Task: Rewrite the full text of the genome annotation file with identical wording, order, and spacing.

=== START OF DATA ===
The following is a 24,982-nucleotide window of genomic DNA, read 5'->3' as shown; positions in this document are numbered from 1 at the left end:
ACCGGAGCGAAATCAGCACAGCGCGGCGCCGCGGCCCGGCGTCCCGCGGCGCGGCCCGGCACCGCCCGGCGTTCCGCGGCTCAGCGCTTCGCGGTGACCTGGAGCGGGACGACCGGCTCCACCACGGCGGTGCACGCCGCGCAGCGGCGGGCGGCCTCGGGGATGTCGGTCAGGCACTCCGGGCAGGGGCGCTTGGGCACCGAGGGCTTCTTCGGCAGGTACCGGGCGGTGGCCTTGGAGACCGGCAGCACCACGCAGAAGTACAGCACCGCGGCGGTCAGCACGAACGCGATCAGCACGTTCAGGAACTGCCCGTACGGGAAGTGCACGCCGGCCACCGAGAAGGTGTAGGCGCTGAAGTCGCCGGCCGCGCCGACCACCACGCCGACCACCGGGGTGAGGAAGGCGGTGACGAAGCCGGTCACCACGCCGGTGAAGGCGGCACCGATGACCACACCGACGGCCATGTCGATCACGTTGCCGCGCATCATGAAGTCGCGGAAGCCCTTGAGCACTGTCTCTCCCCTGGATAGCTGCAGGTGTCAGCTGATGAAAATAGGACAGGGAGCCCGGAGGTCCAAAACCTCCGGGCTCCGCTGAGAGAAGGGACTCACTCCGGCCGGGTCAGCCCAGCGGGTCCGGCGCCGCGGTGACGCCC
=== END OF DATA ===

The following is a 24,982-nucleotide window of genomic DNA, read 5'->3' as shown; positions in this document are numbered from 1 at the left end:
ACCGGAGCGAAATCAGCACAGCGCGGCGCCGCGGCCCGGCGTCCCGCGGCGCGGCCCGGCACCGCCCGGCGTTCCGCGGCTCAGCGCTTCGCGGTGACCTGGAGCGGGACGACCGGCTCCACCACGGCGGTGCACGCCGCGCAGCGGCGGGCGGCCTCGGGGATGTCGGTCAGGCACTCCGGGCAGGGGCGCTTGGGCACCGAGGGCTTCTTCGGCAGGTACCGGGCGGTGGCCTTGGAGACCGGCAGCACCACGCAGAAGTACAGCACCGCGGCGGTCAGCACGAACGCGATCAGCACGTTCAGGAACTGCCCGTACGGGAAGTGCACGCCGGCCACCGAGAAGGTGTAGGCGCTGAAGTCGCCGGCCGCGCCGACCACCACGCCGACCACCGGGGTGAGGAAGGCGGTGACGAAGCCGGTCACCACGCCGGTGAAGGCGGCACCGATGACCACACCGACGGCCATGTCGATCACGTTGCCGCGCATCATGAAGTCGCGGAAGCCCTTGAGCACTGTCTCTCCCCTGGATAGCTGCAGGTGTCAGCTGATGAAAATAGGACAGGGAGCCCGGAGGTCCAAAACCTCCGGGCTCCGCTGAGAGAAGGGACTCACTCCGGCCGGGTCAGCCCAGCGGGTCCGGCGCCGCGGTGACGCCC